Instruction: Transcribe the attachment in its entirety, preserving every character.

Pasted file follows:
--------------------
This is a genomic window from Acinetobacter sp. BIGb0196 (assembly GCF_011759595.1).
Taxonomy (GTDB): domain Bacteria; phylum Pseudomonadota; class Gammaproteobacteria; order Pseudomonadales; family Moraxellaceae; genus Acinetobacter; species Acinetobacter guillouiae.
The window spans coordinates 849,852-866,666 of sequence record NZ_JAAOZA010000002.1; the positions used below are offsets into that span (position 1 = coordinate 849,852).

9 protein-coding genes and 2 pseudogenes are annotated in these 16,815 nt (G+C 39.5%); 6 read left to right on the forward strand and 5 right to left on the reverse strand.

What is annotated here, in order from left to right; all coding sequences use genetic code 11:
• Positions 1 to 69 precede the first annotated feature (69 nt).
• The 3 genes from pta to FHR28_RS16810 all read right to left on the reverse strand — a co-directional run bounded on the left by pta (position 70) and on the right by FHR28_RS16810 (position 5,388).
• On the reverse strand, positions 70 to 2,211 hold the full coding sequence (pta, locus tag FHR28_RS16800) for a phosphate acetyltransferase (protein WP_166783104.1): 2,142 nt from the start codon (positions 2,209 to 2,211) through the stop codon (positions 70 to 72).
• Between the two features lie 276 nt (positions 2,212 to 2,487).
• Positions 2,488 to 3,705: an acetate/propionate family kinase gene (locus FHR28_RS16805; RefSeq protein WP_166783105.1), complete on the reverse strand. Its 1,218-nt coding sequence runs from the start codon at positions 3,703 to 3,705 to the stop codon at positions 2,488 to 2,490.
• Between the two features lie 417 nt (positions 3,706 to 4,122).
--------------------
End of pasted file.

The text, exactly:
This is a genomic window from Acinetobacter sp. BIGb0196 (assembly GCF_011759595.1).
Taxonomy (GTDB): domain Bacteria; phylum Pseudomonadota; class Gammaproteobacteria; order Pseudomonadales; family Moraxellaceae; genus Acinetobacter; species Acinetobacter guillouiae.
The window spans coordinates 849,852-866,666 of sequence record NZ_JAAOZA010000002.1; the positions used below are offsets into that span (position 1 = coordinate 849,852).

9 protein-coding genes and 2 pseudogenes are annotated in these 16,815 nt (G+C 39.5%); 6 read left to right on the forward strand and 5 right to left on the reverse strand.

What is annotated here, in order from left to right; all coding sequences use genetic code 11:
• Positions 1 to 69 precede the first annotated feature (69 nt).
• The 3 genes from pta to FHR28_RS16810 all read right to left on the reverse strand — a co-directional run bounded on the left by pta (position 70) and on the right by FHR28_RS16810 (position 5,388).
• On the reverse strand, positions 70 to 2,211 hold the full coding sequence (pta, locus tag FHR28_RS16800) for a phosphate acetyltransferase (protein WP_166783104.1): 2,142 nt from the start codon (positions 2,209 to 2,211) through the stop codon (positions 70 to 72).
• Between the two features lie 276 nt (positions 2,212 to 2,487).
• Positions 2,488 to 3,705: an acetate/propionate family kinase gene (locus FHR28_RS16805; RefSeq protein WP_166783105.1), complete on the reverse strand. Its 1,218-nt coding sequence runs from the start codon at positions 3,703 to 3,705 to the stop codon at positions 2,488 to 2,490.
• Between the two features lie 417 nt (positions 3,706 to 4,122).